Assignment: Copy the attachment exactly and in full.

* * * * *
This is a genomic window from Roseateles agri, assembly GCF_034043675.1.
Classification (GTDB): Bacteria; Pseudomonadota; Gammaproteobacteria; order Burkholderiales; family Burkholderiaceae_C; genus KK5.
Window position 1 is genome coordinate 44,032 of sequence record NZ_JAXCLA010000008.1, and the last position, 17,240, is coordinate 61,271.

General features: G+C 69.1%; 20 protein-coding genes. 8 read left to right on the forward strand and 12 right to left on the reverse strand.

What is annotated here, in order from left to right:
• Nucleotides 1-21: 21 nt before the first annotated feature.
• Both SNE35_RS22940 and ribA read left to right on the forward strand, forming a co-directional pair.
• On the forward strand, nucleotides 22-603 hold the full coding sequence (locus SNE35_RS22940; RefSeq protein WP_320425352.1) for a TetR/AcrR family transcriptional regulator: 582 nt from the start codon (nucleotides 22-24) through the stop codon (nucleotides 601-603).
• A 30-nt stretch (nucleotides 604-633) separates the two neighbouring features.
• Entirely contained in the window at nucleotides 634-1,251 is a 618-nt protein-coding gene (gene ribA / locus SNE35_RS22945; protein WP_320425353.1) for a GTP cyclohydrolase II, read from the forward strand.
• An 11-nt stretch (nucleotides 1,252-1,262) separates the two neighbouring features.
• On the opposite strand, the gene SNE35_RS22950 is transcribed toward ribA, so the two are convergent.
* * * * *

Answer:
This is a genomic window from Roseateles agri, assembly GCF_034043675.1.
Classification (GTDB): Bacteria; Pseudomonadota; Gammaproteobacteria; order Burkholderiales; family Burkholderiaceae_C; genus KK5.
Window position 1 is genome coordinate 44,032 of sequence record NZ_JAXCLA010000008.1, and the last position, 17,240, is coordinate 61,271.

General features: G+C 69.1%; 20 protein-coding genes. 8 read left to right on the forward strand and 12 right to left on the reverse strand.

What is annotated here, in order from left to right:
• Nucleotides 1-21: 21 nt before the first annotated feature.
• Both SNE35_RS22940 and ribA read left to right on the forward strand, forming a co-directional pair.
• On the forward strand, nucleotides 22-603 hold the full coding sequence (locus SNE35_RS22940; RefSeq protein WP_320425352.1) for a TetR/AcrR family transcriptional regulator: 582 nt from the start codon (nucleotides 22-24) through the stop codon (nucleotides 601-603).
• A 30-nt stretch (nucleotides 604-633) separates the two neighbouring features.
• Entirely contained in the window at nucleotides 634-1,251 is a 618-nt protein-coding gene (gene ribA / locus SNE35_RS22945; protein WP_320425353.1) for a GTP cyclohydrolase II, read from the forward strand.
• An 11-nt stretch (nucleotides 1,252-1,262) separates the two neighbouring features.
• On the opposite strand, the gene SNE35_RS22950 is transcribed toward ribA, so the two are convergent.